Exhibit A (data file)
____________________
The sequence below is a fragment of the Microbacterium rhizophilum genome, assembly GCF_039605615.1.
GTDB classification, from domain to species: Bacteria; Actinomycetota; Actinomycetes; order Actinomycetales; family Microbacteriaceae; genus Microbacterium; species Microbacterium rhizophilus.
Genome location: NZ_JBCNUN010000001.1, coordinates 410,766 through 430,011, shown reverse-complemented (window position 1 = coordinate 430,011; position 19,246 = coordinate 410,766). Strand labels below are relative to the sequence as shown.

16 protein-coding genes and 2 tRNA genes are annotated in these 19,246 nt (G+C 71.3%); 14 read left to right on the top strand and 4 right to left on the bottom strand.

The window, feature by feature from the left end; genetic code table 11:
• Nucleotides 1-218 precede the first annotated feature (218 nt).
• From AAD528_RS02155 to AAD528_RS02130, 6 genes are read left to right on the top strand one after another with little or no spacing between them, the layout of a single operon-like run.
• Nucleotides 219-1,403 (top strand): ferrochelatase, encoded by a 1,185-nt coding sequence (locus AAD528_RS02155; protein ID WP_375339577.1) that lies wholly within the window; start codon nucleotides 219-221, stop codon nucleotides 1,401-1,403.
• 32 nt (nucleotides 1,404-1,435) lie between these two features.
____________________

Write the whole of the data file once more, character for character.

The sequence below is a fragment of the Microbacterium rhizophilum genome, assembly GCF_039605615.1.
GTDB classification, from domain to species: Bacteria; Actinomycetota; Actinomycetes; order Actinomycetales; family Microbacteriaceae; genus Microbacterium; species Microbacterium rhizophilus.
Genome location: NZ_JBCNUN010000001.1, coordinates 410,766 through 430,011, shown reverse-complemented (window position 1 = coordinate 430,011; position 19,246 = coordinate 410,766). Strand labels below are relative to the sequence as shown.

16 protein-coding genes and 2 tRNA genes are annotated in these 19,246 nt (G+C 71.3%); 14 read left to right on the top strand and 4 right to left on the bottom strand.

The window, feature by feature from the left end; genetic code table 11:
• Nucleotides 1-218 precede the first annotated feature (218 nt).
• From AAD528_RS02155 to AAD528_RS02130, 6 genes are read left to right on the top strand one after another with little or no spacing between them, the layout of a single operon-like run.
• Nucleotides 219-1,403 (top strand): ferrochelatase, encoded by a 1,185-nt coding sequence (locus AAD528_RS02155; protein ID WP_375339577.1) that lies wholly within the window; start codon nucleotides 219-221, stop codon nucleotides 1,401-1,403.
• 32 nt (nucleotides 1,404-1,435) lie between these two features.